“The trying on the utmost, / The morning it is new, / Is terribler than wearing it / A whole existence through.”
For more than a century and a half, Emily Dickinson (December 10, 1830–May 15, 1886) has endured as one of the most beloved and influential poets in the English language. And yet of her 1,800 known poems, only a dozen were published in her lifetime, most anonymously. Like Whitman’s Leaves of Grass, the early posthumous publications of her work were met with some unfavorable reviews and general indifference. It wasn’t until the mid-1950s that her poetry began to be recognized for its unadorned poignancy and its uncommon elegance of thought and image. Dickinson’s poetic genius rose in the public imagination in proportion with the allure of her eccentric, enigmatic persona — a poet perhaps as eccentric as Marianne Moore, one who lived her latter years in seclusion, was possessed by an intense romantic friendship, and dressed in white.
Some 130 years after Dickinson’s death, her reclusive life of creative insurgency was given new vitality in Terence Davies’s feature film A Quiet Passion, starring the transcendent Cynthia Nixon as the poet. In 2015, Hurricane Films, who had produced the feature, set out to deepen the cinematic celebration of Dickinson with a crowdfunded documentary about the beloved poet, narrated by Nixon.
I was among the many, though evidently not enough, backers supporting the project, which failed to meet its Kickstarter goal of $50,000 and was thus never funded. It broke my heart to see that while a potato salad — a potato salad — had no trouble raising more than $50,000 on Kickstarter, a documentary about one of the greatest writers who ever lived couldn’t translate into something tangible the fierce and grateful love that so many of us feel for Dickinson. (Why do we so easily forget that while appreciation is what makes artists thrive, it alone is insufficient in helping them survive? That artists are creatures of flesh and blood who can’t feed on the spiritual pixie dust of inspiration and praise? That making art is at bottom making — a material act that requires material means?)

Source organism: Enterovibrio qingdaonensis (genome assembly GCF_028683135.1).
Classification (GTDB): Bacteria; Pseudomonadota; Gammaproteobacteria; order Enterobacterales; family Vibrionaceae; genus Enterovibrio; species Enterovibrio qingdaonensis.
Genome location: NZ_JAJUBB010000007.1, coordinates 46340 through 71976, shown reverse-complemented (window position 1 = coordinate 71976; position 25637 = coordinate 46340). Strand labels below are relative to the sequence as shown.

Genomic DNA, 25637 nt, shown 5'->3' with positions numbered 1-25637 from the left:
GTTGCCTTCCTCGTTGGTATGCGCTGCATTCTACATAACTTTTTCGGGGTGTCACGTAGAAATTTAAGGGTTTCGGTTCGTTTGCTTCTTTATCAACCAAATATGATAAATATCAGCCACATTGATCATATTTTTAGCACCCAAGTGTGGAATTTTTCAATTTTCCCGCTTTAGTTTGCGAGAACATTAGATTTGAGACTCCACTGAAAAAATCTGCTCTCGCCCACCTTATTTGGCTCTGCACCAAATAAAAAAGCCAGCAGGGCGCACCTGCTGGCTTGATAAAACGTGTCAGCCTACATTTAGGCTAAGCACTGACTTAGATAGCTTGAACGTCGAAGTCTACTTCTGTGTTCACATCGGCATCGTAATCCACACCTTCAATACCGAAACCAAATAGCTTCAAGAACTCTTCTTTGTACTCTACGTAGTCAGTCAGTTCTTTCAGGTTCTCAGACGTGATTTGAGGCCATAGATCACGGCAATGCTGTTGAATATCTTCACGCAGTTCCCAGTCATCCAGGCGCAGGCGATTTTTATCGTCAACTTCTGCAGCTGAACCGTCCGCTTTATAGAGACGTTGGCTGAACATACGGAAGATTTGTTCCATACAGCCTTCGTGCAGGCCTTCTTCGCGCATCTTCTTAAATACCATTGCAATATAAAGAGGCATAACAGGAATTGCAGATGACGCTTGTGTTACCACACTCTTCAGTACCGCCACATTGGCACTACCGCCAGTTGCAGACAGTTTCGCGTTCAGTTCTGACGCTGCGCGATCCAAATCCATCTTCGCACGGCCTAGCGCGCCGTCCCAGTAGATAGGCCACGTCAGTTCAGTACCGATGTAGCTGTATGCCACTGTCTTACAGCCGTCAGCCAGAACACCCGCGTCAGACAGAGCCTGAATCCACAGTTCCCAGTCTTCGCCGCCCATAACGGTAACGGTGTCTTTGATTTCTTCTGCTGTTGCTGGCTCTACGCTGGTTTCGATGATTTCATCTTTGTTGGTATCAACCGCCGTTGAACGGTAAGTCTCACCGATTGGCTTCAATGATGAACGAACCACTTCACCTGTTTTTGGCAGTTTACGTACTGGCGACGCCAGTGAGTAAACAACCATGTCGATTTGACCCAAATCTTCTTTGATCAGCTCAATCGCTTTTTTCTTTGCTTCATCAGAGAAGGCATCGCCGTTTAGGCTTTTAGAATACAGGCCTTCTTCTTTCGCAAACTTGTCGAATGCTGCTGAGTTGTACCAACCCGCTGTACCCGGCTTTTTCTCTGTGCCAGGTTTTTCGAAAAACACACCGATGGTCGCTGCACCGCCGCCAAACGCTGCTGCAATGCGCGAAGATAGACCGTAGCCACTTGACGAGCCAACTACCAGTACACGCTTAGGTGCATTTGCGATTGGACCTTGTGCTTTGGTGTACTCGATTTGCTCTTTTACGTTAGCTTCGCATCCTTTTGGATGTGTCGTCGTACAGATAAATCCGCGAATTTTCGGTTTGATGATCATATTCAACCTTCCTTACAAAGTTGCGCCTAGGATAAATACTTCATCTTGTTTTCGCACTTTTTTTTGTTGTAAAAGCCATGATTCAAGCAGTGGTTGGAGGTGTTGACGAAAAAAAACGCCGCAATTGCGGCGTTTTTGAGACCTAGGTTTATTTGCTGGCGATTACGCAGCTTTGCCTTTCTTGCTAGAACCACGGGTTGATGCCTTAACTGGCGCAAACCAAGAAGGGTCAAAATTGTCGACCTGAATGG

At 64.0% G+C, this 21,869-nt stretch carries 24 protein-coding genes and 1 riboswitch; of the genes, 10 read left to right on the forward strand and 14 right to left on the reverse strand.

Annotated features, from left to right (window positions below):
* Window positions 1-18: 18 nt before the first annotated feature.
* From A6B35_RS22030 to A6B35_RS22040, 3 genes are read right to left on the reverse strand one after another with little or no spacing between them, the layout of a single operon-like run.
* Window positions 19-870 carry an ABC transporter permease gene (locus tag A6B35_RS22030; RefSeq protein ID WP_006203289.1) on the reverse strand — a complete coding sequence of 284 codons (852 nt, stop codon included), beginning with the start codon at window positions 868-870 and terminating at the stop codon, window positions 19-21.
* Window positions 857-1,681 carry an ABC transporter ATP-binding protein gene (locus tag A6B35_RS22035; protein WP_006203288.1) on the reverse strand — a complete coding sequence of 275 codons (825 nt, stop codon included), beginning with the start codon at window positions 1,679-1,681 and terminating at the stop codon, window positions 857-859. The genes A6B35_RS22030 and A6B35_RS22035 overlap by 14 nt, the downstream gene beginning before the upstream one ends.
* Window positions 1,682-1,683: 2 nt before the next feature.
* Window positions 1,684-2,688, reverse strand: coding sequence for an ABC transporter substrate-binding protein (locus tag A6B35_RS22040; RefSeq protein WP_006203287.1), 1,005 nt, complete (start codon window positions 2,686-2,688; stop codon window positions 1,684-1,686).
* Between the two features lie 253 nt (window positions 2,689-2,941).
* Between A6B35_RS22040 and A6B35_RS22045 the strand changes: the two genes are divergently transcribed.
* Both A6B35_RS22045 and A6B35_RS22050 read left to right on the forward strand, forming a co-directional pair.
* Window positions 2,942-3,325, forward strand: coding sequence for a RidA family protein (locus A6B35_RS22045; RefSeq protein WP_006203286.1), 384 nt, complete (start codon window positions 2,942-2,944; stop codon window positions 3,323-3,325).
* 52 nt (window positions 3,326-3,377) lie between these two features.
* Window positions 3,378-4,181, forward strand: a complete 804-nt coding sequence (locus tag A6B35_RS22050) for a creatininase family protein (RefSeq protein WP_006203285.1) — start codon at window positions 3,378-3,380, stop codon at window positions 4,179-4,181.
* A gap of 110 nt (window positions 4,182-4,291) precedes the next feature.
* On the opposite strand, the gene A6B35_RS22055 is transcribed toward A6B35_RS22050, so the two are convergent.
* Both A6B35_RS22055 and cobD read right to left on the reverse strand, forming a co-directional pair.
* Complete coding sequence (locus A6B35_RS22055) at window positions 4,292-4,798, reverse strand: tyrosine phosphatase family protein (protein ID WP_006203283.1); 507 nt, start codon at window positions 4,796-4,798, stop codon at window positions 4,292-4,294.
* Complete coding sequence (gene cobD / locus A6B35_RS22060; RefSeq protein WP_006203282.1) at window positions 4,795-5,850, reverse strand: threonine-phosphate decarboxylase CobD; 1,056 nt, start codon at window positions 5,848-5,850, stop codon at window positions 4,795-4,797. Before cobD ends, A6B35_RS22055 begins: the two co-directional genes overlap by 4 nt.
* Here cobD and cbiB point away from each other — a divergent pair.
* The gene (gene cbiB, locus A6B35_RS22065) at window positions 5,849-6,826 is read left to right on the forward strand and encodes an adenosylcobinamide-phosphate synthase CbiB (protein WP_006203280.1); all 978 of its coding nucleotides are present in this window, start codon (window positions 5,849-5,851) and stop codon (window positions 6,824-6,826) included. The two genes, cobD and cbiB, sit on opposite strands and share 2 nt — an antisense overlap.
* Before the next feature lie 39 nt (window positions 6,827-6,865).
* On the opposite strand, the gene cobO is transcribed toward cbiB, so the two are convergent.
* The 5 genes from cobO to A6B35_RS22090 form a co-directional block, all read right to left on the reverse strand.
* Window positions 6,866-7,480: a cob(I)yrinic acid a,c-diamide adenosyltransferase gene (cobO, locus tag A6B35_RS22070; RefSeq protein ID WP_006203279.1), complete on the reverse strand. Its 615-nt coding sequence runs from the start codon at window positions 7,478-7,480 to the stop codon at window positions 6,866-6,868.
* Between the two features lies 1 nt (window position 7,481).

In this beautiful recording — a bittersweet memento from the ill-fated Kickstarter campaign — Nixon brings to life Dickinson’s poem “While I was fearing it, it came,” found in The Complete Poems of Emily Dickinson (free ebook | public library).
While I was fearing it, it came,
But came with less of fear,
Because that fearing it so long
Had almost made it dear.
There is a fitting a dismay,
A fitting a despair.
’T is harder knowing it is due,
Than knowing it is here.
The trying on the utmost,
The morning it is new,
Is terribler than wearing it
A whole existence through.
Complement with Dickinson’s poetry set to music by Israeli singer-songwriter Efrat Ben Zur and these wonderful hand-lettered illustrations of her verses by artist David Clemesha, then revisit other beautiful readings of beloved poets’ work: Amanda Palmer reading Wisława Szymborska, Sylvia Boorstein reading Pablo Neruda, Jon Kabat-Zinn reading Derek Walcott, Orson Welles reading Walt Whitman, and Amanda Palmer reading E.E. Cummings.
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